Finally, if you are looking for additional activities to recognize and celebrate Black History Month in your classroom, feel free to check out my partner plays! This set includes SIX scripts featuring the accomplishments of Frederick Douglass, Hank Aaron, Elijah McCoy, Ruby Bridges, Thurgood Marshall, Althea Gibson, and Jesse Owens. Click on the image to check them out!
Black History Month Partner Plays for upper elementary classrooms! Great for building fluency and recognizing the contributions of African Americans throughout history!


Goldy Luck and the Three Pandas: A Winter Mentor Text Lesson (FREE!)

Hello! Welcome to our winter mentor text link up! The book I chose to feature this time is Goldy Luck and the Three Pandas by Natasha Yim. This book, just published in 2015, is a fun spin-off of the classic Goldilocks and the Three Bears. Since this book is set during Chinese New Year, late January through February is a perfect time of year to share this book with your students. Full disclosure: this blog post contains affiliate links. :)
Goldy Luck and the Three Pandas- Mentor Text for comparing and contrasting! Includes three FREE printables!



A quick summary:
 Goldy Luck's mom hands her a plate of turnip cakes and tells her to take them to her neighbors, the Chans
. When no one answers the door, Goldy gives the door a little push, and tumbles inside, dropping her turnip cakes everywhere. When she wanders into the kitchen to find a broom, she spies three steaming bowls of congee. I'm sure you know where it goes from here... she also ends up in the living room, where she breaks Little Chan's rocking chair, and ultimately ends up in Little Chan's bed, fast asleep. When the panda family arrives home, they see that their house is in disarray, and they find Goldy asleep in Little Chan's bed. Goldy wakes up and runs from the house. BUT... it doesn't stop there. Goldy begins to feel guilty and returns to the Chans' apartment, where she apologizes and helps to clean up the mess she made. The story ends with Goldy and Little Chan making a new batch of turnip cakes, and Goldy being given a red envelope (which is a traditional Chinese New Year custom).

I LOVE THIS BOOK for so many reasons!! First, the author weaves countless Chinese New Year customs and traditions into this story. Second, it's soooooooo fun to read! Check out this line: "She plunked down on Mr. Chan's massage chair. Something hard steamrollered up and down her back. 'Ouch!' she cried, springing to her feet. 'Too rough.' "  Third, I appreciate how the author creates an alternate ending to the traditional tale, and has Goldy return to take responsibility for her actions. Fourth, the illustrations by Grace Zong are terrific! Finally, this book includes some extras, like a page of facts about Chinese New Year and a turnip cake recipe.

BEFORE READING

To begin, I'll ask students to raise their hand if they have ever heard the story of Goldilocks and the Three Bears. The majority of students will likely raise their hands, but there may be a few newly-arrived ELLs who are not familiar with the story. I'll instruct them to turn to a neighbor and work together to summarize the classic tale (and I'll remind them to use the summarizing fiction skills that we've learned earlier in the year)!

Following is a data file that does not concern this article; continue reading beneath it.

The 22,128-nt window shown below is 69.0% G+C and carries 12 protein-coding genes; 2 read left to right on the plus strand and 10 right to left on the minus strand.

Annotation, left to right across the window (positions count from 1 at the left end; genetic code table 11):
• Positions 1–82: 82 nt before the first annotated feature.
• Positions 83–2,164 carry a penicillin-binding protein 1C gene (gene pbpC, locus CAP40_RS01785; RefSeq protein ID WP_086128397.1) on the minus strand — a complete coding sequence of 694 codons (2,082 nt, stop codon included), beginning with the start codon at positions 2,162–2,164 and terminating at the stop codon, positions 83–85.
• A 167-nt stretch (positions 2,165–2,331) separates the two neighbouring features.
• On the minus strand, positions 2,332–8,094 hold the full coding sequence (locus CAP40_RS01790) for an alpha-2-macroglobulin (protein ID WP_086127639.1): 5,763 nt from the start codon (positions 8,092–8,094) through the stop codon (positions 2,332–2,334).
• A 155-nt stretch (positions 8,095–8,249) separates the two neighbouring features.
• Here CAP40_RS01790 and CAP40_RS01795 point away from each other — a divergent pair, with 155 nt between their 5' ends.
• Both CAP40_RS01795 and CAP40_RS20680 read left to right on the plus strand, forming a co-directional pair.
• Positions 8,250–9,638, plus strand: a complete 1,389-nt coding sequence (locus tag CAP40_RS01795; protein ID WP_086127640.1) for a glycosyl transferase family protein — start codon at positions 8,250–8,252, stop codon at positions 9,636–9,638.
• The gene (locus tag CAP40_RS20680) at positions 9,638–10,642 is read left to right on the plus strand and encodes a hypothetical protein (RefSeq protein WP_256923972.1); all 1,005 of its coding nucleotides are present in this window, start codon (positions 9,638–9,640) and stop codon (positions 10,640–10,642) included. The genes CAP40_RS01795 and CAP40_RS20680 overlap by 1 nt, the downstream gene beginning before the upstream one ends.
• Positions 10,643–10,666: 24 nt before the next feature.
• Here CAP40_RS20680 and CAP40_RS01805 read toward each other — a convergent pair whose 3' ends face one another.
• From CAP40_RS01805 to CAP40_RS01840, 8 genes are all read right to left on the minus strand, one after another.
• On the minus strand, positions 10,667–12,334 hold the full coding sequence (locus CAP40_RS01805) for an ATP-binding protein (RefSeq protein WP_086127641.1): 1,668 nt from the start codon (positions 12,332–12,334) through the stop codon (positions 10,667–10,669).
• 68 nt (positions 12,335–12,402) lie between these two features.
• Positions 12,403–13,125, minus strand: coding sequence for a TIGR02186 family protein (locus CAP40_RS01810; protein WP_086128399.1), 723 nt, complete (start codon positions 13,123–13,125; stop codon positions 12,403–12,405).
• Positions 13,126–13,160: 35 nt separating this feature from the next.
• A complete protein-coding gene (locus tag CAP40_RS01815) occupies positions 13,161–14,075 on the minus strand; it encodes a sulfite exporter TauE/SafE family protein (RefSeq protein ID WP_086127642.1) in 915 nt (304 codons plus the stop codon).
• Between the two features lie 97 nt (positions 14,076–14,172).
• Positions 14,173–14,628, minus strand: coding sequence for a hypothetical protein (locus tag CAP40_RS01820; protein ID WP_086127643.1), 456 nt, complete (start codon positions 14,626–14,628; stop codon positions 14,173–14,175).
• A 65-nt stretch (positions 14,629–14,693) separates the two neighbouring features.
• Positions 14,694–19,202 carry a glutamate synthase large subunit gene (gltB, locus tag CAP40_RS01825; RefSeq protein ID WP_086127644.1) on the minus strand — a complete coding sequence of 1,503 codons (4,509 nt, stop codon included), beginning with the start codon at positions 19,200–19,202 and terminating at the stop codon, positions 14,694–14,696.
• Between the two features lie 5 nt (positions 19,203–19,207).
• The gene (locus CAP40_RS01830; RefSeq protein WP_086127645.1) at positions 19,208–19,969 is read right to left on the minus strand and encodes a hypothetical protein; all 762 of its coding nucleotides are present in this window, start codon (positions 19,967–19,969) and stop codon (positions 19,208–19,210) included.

After allowing time for the partner discussion, I'll show my students Goldy Luck and the Three Pandas, and explain that I will be reading this story, which is a spin-off of Goldilocks and the Three Bears. While I am reading, it will be their job to listen closely and notice similarities and differences between this Goldy Luck version and the original Goldilocks story.

AFTER READING

After enjoying the book, we will use a Venn diagram to compare and contrast Goldy Luck and the Three Pandas and Goldilocks and the Three Bears. I also created three worksheets you can use with your students. (The images below show the answer key versions, but when you download the packet, you will find the printables your students can write on.)

On the first worksheet, students write two comparing sentences and three contrasting sentences based on the Venn diagram that we just created.
FREE Compare and Contrast Worksheet to accompany the mentor text, Goldy Luck and the Three Pandas


On the second worksheet, students zoom in on the ending of Goldy Luck and the Three Pandas. They are asked to consider the author's purpose for changing it so significantly.
FREE Author Perspective Worksheet to accompany the mentor text, Goldy Luck and the Three Pandas

On the third worksheet, students compile a list of ways that the author added bits of Chinese culture into the story. I plan to read the book aloud a second time (I doubt I'll hear any complaints!!), and have students create this list while they are listening to the story a second time.
FREE printables to accompany the book, Goldy Luck and the Three Pandas
To download these three worksheets, just click on any of the three worksheet images shown above.

Thanks for stopping by! Before you leave, be sure to enter the giveaway. One lucky winner will receive all of the books shared in this linkup!! By the way, MY MYSTERY WORD IS FROSTY.
a Rafflecopter giveaway

Also, be sure to hop around to my friends' blogs and check out the other books shared in this linkup!